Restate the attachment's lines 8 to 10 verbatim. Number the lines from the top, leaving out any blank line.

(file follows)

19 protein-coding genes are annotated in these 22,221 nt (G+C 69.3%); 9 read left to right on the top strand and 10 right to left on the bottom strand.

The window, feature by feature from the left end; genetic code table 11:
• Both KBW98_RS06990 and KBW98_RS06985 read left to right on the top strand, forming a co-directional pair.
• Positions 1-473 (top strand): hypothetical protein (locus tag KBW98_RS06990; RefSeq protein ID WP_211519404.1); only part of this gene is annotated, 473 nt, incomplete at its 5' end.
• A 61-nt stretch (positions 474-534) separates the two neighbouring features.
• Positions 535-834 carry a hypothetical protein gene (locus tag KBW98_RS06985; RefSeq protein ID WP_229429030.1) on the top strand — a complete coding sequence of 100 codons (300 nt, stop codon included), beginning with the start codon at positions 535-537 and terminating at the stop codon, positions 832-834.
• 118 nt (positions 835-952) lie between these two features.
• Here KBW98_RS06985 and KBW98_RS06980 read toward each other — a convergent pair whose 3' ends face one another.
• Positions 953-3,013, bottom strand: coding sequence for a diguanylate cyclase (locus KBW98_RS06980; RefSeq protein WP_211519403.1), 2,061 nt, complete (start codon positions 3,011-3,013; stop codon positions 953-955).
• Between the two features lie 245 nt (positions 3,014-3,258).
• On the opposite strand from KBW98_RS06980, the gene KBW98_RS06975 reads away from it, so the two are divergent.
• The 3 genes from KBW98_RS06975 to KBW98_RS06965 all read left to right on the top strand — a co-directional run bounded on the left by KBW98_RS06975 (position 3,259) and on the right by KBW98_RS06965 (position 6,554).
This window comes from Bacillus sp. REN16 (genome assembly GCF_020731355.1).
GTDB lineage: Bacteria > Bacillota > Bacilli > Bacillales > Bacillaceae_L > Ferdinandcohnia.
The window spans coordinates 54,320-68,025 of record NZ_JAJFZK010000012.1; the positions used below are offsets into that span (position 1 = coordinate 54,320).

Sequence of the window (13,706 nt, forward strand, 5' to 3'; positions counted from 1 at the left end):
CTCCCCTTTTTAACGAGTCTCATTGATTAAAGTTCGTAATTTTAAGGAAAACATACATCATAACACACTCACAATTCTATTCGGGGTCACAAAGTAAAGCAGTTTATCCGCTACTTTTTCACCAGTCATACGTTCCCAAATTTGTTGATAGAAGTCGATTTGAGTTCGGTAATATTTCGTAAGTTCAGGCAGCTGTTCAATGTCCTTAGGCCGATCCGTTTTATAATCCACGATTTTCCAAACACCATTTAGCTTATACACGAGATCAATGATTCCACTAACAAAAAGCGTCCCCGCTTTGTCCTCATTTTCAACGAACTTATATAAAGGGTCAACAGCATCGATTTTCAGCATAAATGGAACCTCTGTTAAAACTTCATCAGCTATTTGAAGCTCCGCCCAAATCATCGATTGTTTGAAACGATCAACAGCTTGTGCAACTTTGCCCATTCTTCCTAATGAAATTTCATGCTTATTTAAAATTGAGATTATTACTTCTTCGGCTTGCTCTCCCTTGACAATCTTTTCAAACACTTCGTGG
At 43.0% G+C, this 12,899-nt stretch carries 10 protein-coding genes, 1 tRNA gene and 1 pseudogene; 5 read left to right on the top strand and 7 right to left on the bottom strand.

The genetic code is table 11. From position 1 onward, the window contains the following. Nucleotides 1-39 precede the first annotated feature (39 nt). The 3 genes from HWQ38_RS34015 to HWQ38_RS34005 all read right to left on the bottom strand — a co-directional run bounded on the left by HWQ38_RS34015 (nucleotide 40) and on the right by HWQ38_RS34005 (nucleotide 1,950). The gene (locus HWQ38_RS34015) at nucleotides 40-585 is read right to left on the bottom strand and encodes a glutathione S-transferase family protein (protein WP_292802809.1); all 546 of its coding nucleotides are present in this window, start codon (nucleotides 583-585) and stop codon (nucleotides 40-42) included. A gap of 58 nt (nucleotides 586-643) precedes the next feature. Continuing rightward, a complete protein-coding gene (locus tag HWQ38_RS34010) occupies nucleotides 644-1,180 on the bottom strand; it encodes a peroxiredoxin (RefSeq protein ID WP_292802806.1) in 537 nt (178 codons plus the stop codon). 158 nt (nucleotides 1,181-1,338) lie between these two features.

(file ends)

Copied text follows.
• Here KBW98_RS06985 and KBW98_RS06980 read toward each other — a convergent pair whose 3' ends face one another.
• Positions 953-3,013, bottom strand: coding sequence for a diguanylate cyclase (locus KBW98_RS06980; RefSeq protein WP_211519403.1), 2,061 nt, complete (start codon positions 3,011-3,013; stop codon positions 953-955).
• Between the two features lie 245 nt (positions 3,014-3,258).